National Knife Collector Association Knife Show, 9 a.m.-2 p.m. Drawbridge Inn Hotel, $7. 513-574-0899; www.nkcaknife.org. Fort Mitchell. M O N D A Y, M A Y 3
BUSINESS CLASSES Financing and Tax Strategies for Small Business, 4 p.m.-6 p.m. Newport City Building, 998 Monmouth St. Informative session to review lending process, along with requirements for planning, preparation and applications. Free. Registration required. Presented by Northern Kentucky University Small Business Development Center. 4424281; www.smallbiznku.com. Newport. LECTURES
Growing Up Amish, 11 a.m.-noon, Covington Art Club, 604 Greenup St. Kate Scudder House. Roy Miller shares experience on growing up in an Amish community. Ages 12 and up. Lecture preceded by continental breakfast at 10 a.m. Free. 342-8305. Covington.
LITERARY - STORY TIMES
Preschool Story Time, 10 a.m. Newport Branch Library, 901 E. Sixth St. Stories, songs and crafts. Ages 4-5. Free. Registration required. Presented by Campbell County Public Library. 572-5035. Newport. Toddler Story Time, 10 a.m. Cold Spring Branch Library, 3920 Alexandria Pike, Stories, songs and activities. Ages 2-3. Free. Registration required. 781-6166. Cold Spring.
To submit calendar items, go to “www.NKY.com” and click on “Share!” Send digital photos to “email@example.com” along with event information. Items are printed on a space-available basis with local events taking precedence. Deadline is two weeks before publication date. To find more calendar events, go to “www.NKY.com” and choose from a menu of items in the Entertainment section on the main page. W E D N E S D A Y, M A Y 5
Mayfair Garden Party, 11 a.m.1:30 p.m. Radisson Hotel Covington, 668 W. Fifth St. Silent auction, bake sale, lunch and guest speaker. Benefits Salvation Army’s Adult Rehabilitation Center. Ages 18 and up. $40. Reservations required. 513231-5653; www.salvationarmycincinnati.org. Covington.
LITERARY - STORY TIMES
Preschool Story Time, 1:30 p.m. Fort Thomas-Carrico Branch Library, Free. Registration required. 572-5033. Fort Thomas. Toddler Story Time, 9:30 a.m. Newport Branch Library, 901 E. Sixth St. Stories, songs, finger plays and craft. Ages 2-3. Free. Registration required. 572-5035. Newport. Baby Time, 10 a.m. Cold Spring Branch Library, 3920 Alexandria Pike, Clap, sing and bounce with your child. Free. Registration required. 781-6166. Cold Spring.
College Financial Planning Workshop, 7 p.m.-8:30 p.m. Campbell County High School, 909 Camel Crossing, Library. Workshop about financial planning for college for parents of all freshmen, sophomores, juniors, and seniors. Topics include: Impact of planning for future college expenses, strategies to lower out of pocket expenses and maximize eligibility for aid, FAFSA and all other forms, private schools, negotiating and more. Free. Registration required, available online. Presented by Connexus. 513-753-1290; www.askconnexus.com/RSVP. Alexandria.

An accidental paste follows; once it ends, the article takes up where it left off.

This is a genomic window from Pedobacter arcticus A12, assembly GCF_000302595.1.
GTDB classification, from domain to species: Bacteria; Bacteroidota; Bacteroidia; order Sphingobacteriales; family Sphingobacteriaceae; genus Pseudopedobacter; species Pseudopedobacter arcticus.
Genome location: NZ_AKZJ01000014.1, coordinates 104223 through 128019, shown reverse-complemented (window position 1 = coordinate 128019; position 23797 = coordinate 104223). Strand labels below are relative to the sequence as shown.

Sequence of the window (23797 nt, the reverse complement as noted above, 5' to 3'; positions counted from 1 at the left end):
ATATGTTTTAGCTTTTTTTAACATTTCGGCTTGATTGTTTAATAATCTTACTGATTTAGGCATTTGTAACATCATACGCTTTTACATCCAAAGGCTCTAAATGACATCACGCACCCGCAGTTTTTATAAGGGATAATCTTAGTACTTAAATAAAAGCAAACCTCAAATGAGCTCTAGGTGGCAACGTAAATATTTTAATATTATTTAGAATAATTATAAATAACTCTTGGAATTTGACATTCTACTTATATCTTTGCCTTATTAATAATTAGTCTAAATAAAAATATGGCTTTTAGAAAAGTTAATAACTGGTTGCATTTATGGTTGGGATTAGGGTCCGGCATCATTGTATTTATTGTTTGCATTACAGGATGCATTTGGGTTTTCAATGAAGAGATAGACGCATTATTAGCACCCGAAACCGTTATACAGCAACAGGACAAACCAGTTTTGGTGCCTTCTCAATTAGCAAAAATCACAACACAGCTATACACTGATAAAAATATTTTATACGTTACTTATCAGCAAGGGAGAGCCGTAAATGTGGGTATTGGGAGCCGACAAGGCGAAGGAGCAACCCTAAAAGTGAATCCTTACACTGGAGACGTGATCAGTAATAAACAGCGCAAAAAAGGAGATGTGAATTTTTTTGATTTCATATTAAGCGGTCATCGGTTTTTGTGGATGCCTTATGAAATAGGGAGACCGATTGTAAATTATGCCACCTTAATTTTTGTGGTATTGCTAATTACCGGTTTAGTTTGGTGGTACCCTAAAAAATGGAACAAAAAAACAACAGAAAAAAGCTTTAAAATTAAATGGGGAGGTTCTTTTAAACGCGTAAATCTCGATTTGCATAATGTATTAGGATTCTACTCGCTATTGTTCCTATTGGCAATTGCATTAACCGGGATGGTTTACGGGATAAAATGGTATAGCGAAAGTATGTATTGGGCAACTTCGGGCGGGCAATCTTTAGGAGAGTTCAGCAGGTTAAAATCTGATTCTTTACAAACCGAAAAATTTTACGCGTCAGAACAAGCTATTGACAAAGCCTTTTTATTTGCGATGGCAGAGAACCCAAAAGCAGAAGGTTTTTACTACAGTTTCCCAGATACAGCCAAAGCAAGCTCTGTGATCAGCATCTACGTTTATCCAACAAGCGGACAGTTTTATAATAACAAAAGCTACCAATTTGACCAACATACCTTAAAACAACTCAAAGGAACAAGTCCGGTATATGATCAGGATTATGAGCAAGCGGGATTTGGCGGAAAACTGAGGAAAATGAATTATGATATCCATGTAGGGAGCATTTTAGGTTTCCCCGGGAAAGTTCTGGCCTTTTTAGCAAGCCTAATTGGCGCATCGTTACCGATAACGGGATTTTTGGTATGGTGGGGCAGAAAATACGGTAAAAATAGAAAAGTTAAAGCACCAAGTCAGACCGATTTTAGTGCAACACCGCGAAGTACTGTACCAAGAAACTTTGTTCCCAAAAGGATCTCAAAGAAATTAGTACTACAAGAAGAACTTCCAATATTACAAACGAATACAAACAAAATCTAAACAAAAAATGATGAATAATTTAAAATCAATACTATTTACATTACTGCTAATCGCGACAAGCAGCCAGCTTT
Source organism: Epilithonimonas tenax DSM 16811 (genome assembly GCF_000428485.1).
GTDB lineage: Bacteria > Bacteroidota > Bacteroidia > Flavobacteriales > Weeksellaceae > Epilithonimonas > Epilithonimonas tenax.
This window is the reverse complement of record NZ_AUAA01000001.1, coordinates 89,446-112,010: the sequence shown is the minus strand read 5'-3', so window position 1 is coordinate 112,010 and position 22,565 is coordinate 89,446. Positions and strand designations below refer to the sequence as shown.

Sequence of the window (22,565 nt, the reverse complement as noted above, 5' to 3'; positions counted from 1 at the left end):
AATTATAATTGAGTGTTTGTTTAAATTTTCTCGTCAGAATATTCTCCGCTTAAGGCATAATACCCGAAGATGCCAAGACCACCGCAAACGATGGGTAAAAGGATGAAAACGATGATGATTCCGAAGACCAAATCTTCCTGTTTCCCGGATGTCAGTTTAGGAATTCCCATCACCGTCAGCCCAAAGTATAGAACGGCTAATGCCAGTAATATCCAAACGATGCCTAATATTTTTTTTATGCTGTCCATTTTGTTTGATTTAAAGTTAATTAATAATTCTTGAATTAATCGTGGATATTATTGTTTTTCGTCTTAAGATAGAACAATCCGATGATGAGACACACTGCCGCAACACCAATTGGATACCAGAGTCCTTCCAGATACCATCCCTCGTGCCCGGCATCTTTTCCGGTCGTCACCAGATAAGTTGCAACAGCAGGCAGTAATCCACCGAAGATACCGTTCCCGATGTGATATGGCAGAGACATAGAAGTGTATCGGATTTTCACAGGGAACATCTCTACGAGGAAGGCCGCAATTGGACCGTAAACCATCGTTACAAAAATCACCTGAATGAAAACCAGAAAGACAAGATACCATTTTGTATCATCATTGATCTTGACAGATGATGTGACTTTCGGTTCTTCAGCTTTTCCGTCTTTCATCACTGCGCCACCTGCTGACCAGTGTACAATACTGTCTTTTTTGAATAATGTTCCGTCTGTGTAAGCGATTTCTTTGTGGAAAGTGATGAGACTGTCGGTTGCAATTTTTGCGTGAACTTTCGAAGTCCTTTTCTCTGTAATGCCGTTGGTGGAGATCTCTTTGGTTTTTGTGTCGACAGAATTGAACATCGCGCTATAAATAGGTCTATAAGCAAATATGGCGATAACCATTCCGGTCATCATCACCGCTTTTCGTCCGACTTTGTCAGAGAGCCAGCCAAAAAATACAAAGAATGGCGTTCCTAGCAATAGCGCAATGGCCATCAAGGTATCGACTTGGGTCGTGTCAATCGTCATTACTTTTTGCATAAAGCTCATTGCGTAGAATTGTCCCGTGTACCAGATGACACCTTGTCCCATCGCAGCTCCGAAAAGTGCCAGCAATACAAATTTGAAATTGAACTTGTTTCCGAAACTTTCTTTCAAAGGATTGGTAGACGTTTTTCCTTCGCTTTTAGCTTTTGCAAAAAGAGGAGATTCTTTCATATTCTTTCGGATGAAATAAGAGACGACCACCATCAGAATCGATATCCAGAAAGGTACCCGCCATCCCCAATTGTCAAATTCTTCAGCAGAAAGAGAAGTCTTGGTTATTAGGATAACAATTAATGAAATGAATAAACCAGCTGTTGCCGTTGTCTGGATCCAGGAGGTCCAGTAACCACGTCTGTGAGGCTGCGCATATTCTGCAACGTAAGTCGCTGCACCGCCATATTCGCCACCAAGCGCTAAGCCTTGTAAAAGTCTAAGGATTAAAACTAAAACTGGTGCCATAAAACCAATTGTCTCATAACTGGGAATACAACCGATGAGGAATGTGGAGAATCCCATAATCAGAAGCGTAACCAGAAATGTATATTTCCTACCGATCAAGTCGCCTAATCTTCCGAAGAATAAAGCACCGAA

T H U R S D A Y, M A Y 6
LITERARY - STORY TIMES Pajama Story Time, 6:30 p.m. Cold Spring Branch Library, 3920 Alexandria Pike, Ages 3 and up. Free. 781-6166. Cold Spring. Baby Time, 10 a.m. Fort Thomas-Carrico Branch Library, 1000 Highland Ave. Walkers to age 2. Free. 572-5033. Fort Thomas. ON STAGE - THEATER
The Wedding Singer, 8 p.m. Stained Glass Theatre, 802 York St. Based on hit movie. $17. Presented by Footlighters Inc. 513-4748711; www.footlighters.org. Newport. Spring Fling, 7:30 p.m. Shadowbox Cabaret, $20-$30. 957-7625; www.shadowboxcabaret.com. Newport.
College Financial Planning Workshop, 7 p.m.-8:30 p.m. Highlands High School, 2400 Memorial Parkway, Room 107. Community Room. Workshop about financial planning for college for parents of all freshmen, sophomores, juniors, and seniors. Topics include: Impact of planning for future college expenses, strategies to lower out of pocket expenses and maximize eligibility for aid, FAFSA and all other forms, private schools, negotiating and more. Free. Registration required, available online. Presented by Connexus. 513-7531290; www.askconnexus.com/RSVP. Fort Thomas.
Membership Preview Party, 5:30 p.m.-8 p.m. SouthShore, 400 Riverboat Row, For local visionary, entrepreneurial women. Includes light hors d’oeuvres. $20 cash only, $10 advance. Reservations required. Presented by 85 Broads Cincinnati Chapter. 4318000; http://events.constantcontact.com/register/event?oeidk=a07e2u4aug53f392cfa. Newport.
Church Night, 6:30 p.m.-8:30 p.m. R.E.C.A. Roller Rink, 11 Viewpoint Drive, Skating to Christian music. Includes skate rental. Family friendly. $5. 635-4273. Alexandria. T U E S D A Y, M A Y 4
BUSINESS SEMINARS Health Care/Health Share Series: Creating Mentally Healthy Workplaces in Troubling Times, 8 a.m.-10 a.m. Northern Kentucky Chamber of Commerce Center, 300 Buttermilk Pike, Suite 330. $15 future members; free for pre-registered chamber members. Presented by Health Care/Health Share. 578-6399; www.nkychamber.com. Fort Mitchell. COMMUNITY DANCE